Perhaps what’s even more remarkable is the writing of these characters. I’m not a religious guy, myself, so maybe that’s why I couldn’t relate to Desmond Doss – played by Andrew Garfield, in his best performance to date. But I think most religious people wouldn’t be able to relate, nor do what he does, either. Desmond Doss is a staunch Christian, and because of his strong Christian beliefs – Thou shall not kill – he refuses to carry a rifle onto the battlefield. “It’s not murder if it’s during war,” his superiors tell him. He doesn’t care. He insists on serving in the military, on the battlefield, as a medic, without carrying a gun with him for protection.

His superiors think he’s crazy. His peers think he’s crazy. I think he’s barking mad, too. BUT, I understand him. I understand his motivations. I understand why he’s the way he is. It is not easy to write a character, a protagonist especially, that is difficult to relate to, but yet we’re able to understand him, respect his decisions and root for him every step of the way. Now, that’s what you call good writing! Bravo, scriptwriters Robert Schenkkan and Andrew Knight.

The standout performance in this movie is definitely Hugo Weaving, though. Here, Weaving plays Desmond Doss’ father, Tom Doss. When Weaving first appears on screen, my friend turned to me and said, “Agent Smith!” The first thought that popped into my mind was, “Elrond.” I wonder if the couple sitting behind me thought, “V.” My point is, when we think Hugo Weaving, we usually think of his iconic roles in The Matrix, The Lord of the Rings, V for Vendetta or maybe even Captain America: The First Avenger.

Hugo Weaving is a good actor but, holy shit, I did not expect this at all. Here, he replaces glamour with a raw, powerful and a overall transformative performance. Within the first 10 seconds of his appearance, I hated his guts. Tom Doss is a drunk. He slurs his words, and beats his wife. But just like Desmond Doss, he isn’t a one-dimensional character. He’s an asshole, but when one of his sons gets injured, you see the sudden change in his character. Asshole-ness is replaced with panic and concern. And, when both of his sons decide to enlist in the military, it crushes him.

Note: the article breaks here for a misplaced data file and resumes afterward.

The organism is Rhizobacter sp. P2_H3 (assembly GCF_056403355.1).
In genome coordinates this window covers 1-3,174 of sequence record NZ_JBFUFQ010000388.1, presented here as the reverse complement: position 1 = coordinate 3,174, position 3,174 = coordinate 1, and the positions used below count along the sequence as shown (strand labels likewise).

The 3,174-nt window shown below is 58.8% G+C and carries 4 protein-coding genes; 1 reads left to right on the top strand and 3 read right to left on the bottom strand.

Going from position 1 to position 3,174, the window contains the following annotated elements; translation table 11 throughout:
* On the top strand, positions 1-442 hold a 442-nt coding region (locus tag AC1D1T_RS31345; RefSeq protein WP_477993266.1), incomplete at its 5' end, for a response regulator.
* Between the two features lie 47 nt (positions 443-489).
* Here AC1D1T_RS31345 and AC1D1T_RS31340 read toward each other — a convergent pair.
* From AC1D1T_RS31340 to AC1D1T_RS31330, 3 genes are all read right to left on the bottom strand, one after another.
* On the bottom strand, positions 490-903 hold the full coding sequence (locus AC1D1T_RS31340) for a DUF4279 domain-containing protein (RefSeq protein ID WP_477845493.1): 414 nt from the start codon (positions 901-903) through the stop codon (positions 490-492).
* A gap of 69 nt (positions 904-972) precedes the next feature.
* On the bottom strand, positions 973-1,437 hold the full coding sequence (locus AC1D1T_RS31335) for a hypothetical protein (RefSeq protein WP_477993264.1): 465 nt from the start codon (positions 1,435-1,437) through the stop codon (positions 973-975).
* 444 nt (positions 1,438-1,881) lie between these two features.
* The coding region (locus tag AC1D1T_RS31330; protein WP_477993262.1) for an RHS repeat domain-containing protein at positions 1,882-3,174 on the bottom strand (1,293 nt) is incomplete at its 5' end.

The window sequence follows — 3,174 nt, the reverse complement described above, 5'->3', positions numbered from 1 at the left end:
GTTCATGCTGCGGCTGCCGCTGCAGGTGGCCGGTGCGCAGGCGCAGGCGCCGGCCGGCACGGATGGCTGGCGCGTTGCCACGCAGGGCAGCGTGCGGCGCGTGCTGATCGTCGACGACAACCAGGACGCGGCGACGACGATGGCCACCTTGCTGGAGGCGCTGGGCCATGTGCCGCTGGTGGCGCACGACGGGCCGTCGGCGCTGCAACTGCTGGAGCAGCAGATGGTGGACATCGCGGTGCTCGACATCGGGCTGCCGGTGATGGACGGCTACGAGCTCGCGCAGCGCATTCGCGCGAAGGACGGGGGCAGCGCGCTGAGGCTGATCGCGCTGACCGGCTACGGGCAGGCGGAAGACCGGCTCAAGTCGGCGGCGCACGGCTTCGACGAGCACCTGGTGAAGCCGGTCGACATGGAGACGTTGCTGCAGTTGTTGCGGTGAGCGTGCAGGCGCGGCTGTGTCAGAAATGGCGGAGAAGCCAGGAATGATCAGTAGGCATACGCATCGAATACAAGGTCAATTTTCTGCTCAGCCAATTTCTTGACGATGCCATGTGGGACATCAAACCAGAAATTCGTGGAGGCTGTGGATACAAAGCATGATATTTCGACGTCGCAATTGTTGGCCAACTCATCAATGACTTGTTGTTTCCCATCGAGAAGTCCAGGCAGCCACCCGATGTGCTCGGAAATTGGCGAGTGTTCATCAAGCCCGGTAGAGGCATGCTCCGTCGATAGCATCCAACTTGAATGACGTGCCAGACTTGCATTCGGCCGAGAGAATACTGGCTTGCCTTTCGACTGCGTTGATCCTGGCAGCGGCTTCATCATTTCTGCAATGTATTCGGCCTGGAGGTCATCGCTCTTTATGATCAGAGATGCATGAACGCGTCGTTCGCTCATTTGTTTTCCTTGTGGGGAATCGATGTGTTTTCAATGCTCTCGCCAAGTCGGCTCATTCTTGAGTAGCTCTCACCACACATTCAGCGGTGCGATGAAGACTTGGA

The other characters are amazing too. It’s Teresa Palmer’s best performance to date. It’s Vince Vaughn’s best performance to date. Heck, Mel Gibson is damn good at getting the best out of his actors, that everyone, from the random Japanese extras who run around throwing grenades to the God damn trees, all deserve Oscar nods.

I just remembered something: This movie has humour in it. There are scenes where I had huge belly laughs. I’m not saying that this movie is also a comedy. It’s not. But these are very realistic human characters. And as human beings, sometimes we just say funny shit, even in the most serious of situations.

Something did stick out like a sore thumb, though. The final shot in this movie (pictures below), is a bit of a turnoff.


I get it. It supposed to be a metaphorical floating Jesus-like imagery. It just seems so unnecessary and Hollywoodized for a movie of this quality. 

But you know what? Fuck me, man. I’m just nit-picking. Hacksaw Ridge is a brilliantly crafted masterpiece. Warner Bros is currently in talks with Mel Gibson to direct Suicide Squad 2. Do everything you can, Warner Bros. Give him a shit ton of money and suck his dick if you have to. Get this genius on board.   


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On weekdays, I spend half of my time convincing anyone who would listen to watch Star Wars, and the other half trying to figure out why people consider White Chicks and Ouija to be good films. And, on weekends, I sit on my ass and watch Nolan’s Dark Knight Trilogy over and over and over and over again.